Use this URL to cite or link to this record in EThOS: http://ethos.bl.uk/OrderDetails.do?uin=uk.bl.ethos.585419
Title: On the derivation and analysis of decision architectures for uninhabited air systems
Author: Patchett, Charles H.
Awarding Body: Cranfield University
Current Institution: Cranfield University
Date of Award: 2011
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Abstract:
Operation of Unmanned Air Vehicles (UAVs) has increased significantly over the past few years. However, routine operation in non-segregated airspace remains a challenge, primarily due to nature of the environment and restrictions and challenges that accompany this. Currently, tight human control is envisaged as a means to achieve the oft quoted requirements of transparency , equivalence and safety. However, the problems of high cost of human operation, potential communication losses and operator remoteness remain as obstacles. One means of overcoming these obstacles is to devolve authority, from the ground controller to an on-board system able to understand its situation and make appropriate decisions when authorised. Such an on-board system is known as an Autonomous System. The nature of the autonomous system, how it should be designed, when and how authority should be transferred and in what context can they be allowed to control the vehicle are the general motivation for this study. To do this, the system must overcome the negative aspects of differentiators that exist between UASs and manned aircraft and introduce methods to achieve required increases in the levels of versatility, cost, safety and performance. The general thesis of this work is that the role and responsibility of an airborne autonomous system are sufficiently different from those of other conventionally controlled manned and unmanned systems to require a different architectural approach. Such a different architecture will also have additional requirements placed upon it in order to demonstrate acceptable levels of Transparency, Equivalence and Safety. The architecture for the system is developed from an analysis of the basic requirements and adapted from a consideration of other, suitable candidates for effective control of the vehicle under devolved authority. The best practices for airborne systems in general are identified and amalgamated with established principles and approaches of robotics and intelligent agents. From this, a decision architecture, capable of interacting with external human agencies such as the UAS Commander and Air Traffic Controllers, is proposed in detail. This architecture has been implemented and a number of further lessons can be drawn from this. In order to understand in detail the system safety requirements, an analysis of manned and unmanned aircraft accidents is made. Particular interest is given to the type of control moding of current unmanned aircraft in order to make a comparison, and prediction, with accidents likely to be caused by autonomously controlled vehicles. The effect of pilot remoteness on the accident rate is studied and a new classification of this remoteness is identified as a major contributor to accidents A preliminary Bayesian model for unmanned aircraft accidents is developed and results and predictions are made as an output of this model. From the accident analysis and modelling, strategies to improve UAS safety are identified. Detailed implementations within these strategies are analysed and a proposal for more advanced Human-Machine Interaction made. In particular, detailed analysis is given on exemplar scenarios that a UAS may encounter. These are: Sense and Avoid , Mission Management Failure, Take Off/Landing, and Lost Link procedures and Communications Failure. These analyses identify the nature of autonomous, as opposed to automatic, operation and clearly show the benefits to safety of autonomous air vehicle operation, with an identifiable decision architecture, and its relationship with the human controller. From the strategies and detailed analysis of the exemplar scenarios, proposals are made for the improvement of unmanned vehicle safety The incorporation of these proposals into the suggested decision architecture are accompanied by analysis of the levels of benefit that may be expected. These suggest that a level approaching that of conventional manned aircraft is achievable using currently available technologies but with substantial architectural design methodologies than currently fielded.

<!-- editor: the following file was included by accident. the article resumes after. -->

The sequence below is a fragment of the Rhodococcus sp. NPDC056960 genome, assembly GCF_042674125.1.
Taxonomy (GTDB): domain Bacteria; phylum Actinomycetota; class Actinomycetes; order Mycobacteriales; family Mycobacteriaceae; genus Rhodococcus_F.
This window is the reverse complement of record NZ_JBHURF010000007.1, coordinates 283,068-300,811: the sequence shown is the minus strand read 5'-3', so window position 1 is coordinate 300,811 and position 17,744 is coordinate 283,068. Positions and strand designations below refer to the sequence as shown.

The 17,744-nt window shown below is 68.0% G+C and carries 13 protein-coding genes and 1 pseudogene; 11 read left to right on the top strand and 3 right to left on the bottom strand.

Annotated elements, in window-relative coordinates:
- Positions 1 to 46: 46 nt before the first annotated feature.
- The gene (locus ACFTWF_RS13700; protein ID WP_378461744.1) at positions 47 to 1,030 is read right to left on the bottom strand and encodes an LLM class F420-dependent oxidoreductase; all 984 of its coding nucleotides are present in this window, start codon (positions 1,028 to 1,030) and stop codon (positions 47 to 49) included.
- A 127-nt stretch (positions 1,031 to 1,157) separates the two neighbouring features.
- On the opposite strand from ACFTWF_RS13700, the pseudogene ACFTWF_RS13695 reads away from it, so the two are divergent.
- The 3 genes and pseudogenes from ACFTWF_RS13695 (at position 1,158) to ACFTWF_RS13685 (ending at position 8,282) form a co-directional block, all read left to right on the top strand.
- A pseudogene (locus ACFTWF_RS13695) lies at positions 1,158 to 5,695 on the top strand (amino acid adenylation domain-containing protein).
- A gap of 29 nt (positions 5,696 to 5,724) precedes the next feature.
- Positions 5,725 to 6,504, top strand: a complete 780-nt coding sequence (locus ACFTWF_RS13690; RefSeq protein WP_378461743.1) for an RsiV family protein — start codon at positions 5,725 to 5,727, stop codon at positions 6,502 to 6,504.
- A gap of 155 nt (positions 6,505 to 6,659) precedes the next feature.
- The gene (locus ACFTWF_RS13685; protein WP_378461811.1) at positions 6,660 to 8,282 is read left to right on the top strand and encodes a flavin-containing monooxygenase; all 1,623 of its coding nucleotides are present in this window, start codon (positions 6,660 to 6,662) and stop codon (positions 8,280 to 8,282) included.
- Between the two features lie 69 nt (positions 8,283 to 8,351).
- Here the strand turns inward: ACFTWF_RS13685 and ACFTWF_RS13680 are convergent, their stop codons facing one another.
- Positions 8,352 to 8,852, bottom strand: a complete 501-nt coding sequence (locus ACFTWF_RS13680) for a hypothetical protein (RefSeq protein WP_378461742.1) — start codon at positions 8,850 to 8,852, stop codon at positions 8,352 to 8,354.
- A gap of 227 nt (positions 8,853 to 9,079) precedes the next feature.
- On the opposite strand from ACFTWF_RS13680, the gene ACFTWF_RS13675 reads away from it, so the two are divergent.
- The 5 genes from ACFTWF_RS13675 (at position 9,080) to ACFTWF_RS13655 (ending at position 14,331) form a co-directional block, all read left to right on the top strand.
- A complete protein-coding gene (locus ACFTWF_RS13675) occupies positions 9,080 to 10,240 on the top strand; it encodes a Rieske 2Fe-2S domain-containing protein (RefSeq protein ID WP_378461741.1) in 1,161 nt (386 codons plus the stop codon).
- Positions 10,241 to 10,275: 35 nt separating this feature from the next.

Supervisor: Sastry, V. V. S. S. Sponsor: Not available
Qualification Name: Thesis (Ph.D.) Qualification Level: Doctoral
EThOS ID: uk.bl.ethos.585419  DOI: Not available
Keywords: Unmanned aerial systems ; Autonomous systems ; Unmanned aerial vehicles
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